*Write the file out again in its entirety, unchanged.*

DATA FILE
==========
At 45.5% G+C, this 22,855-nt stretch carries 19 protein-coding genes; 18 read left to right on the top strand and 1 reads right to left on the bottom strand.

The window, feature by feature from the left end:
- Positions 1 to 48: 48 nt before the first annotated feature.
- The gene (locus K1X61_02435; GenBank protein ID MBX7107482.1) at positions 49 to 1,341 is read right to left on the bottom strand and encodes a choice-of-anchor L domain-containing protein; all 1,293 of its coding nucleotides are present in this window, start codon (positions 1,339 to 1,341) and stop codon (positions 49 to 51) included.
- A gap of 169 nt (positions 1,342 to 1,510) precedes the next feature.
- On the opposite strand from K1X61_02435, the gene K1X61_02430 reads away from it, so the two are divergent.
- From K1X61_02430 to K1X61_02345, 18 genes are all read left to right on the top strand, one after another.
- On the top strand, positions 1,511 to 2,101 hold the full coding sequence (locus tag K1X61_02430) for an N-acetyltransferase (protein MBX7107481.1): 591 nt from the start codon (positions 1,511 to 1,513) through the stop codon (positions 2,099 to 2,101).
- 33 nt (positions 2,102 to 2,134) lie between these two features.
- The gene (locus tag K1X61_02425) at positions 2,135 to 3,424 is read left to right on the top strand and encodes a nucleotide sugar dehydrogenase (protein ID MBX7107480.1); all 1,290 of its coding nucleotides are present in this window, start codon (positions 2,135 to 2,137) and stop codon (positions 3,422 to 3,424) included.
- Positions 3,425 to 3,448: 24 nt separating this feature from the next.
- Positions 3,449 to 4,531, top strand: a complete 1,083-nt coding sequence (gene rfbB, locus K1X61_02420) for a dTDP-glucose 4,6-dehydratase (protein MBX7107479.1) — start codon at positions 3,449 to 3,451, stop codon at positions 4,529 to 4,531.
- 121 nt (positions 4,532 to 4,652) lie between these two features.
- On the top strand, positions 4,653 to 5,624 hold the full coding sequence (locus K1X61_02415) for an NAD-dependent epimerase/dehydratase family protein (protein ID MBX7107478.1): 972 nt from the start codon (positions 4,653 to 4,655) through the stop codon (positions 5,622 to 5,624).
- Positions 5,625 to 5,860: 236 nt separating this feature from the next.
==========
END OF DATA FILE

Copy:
At 45.5% G+C, this 22,855-nt stretch carries 19 protein-coding genes; 18 read left to right on the top strand and 1 reads right to left on the bottom strand.

The window, feature by feature from the left end:
- Positions 1 to 48: 48 nt before the first annotated feature.
- The gene (locus K1X61_02435; GenBank protein ID MBX7107482.1) at positions 49 to 1,341 is read right to left on the bottom strand and encodes a choice-of-anchor L domain-containing protein; all 1,293 of its coding nucleotides are present in this window, start codon (positions 1,339 to 1,341) and stop codon (positions 49 to 51) included.
- A gap of 169 nt (positions 1,342 to 1,510) precedes the next feature.
- On the opposite strand from K1X61_02435, the gene K1X61_02430 reads away from it, so the two are divergent.
- From K1X61_02430 to K1X61_02345, 18 genes are all read left to right on the top strand, one after another.
- On the top strand, positions 1,511 to 2,101 hold the full coding sequence (locus tag K1X61_02430) for an N-acetyltransferase (protein MBX7107481.1): 591 nt from the start codon (positions 1,511 to 1,513) through the stop codon (positions 2,099 to 2,101).
- 33 nt (positions 2,102 to 2,134) lie between these two features.
- The gene (locus tag K1X61_02425) at positions 2,135 to 3,424 is read left to right on the top strand and encodes a nucleotide sugar dehydrogenase (protein ID MBX7107480.1); all 1,290 of its coding nucleotides are present in this window, start codon (positions 2,135 to 2,137) and stop codon (positions 3,422 to 3,424) included.
- Positions 3,425 to 3,448: 24 nt separating this feature from the next.
- Positions 3,449 to 4,531, top strand: a complete 1,083-nt coding sequence (gene rfbB, locus K1X61_02420) for a dTDP-glucose 4,6-dehydratase (protein MBX7107479.1) — start codon at positions 3,449 to 3,451, stop codon at positions 4,529 to 4,531.
- 121 nt (positions 4,532 to 4,652) lie between these two features.
- On the top strand, positions 4,653 to 5,624 hold the full coding sequence (locus K1X61_02415) for an NAD-dependent epimerase/dehydratase family protein (protein ID MBX7107478.1): 972 nt from the start codon (positions 4,653 to 4,655) through the stop codon (positions 5,622 to 5,624).
- Positions 5,625 to 5,860: 236 nt separating this feature from the next.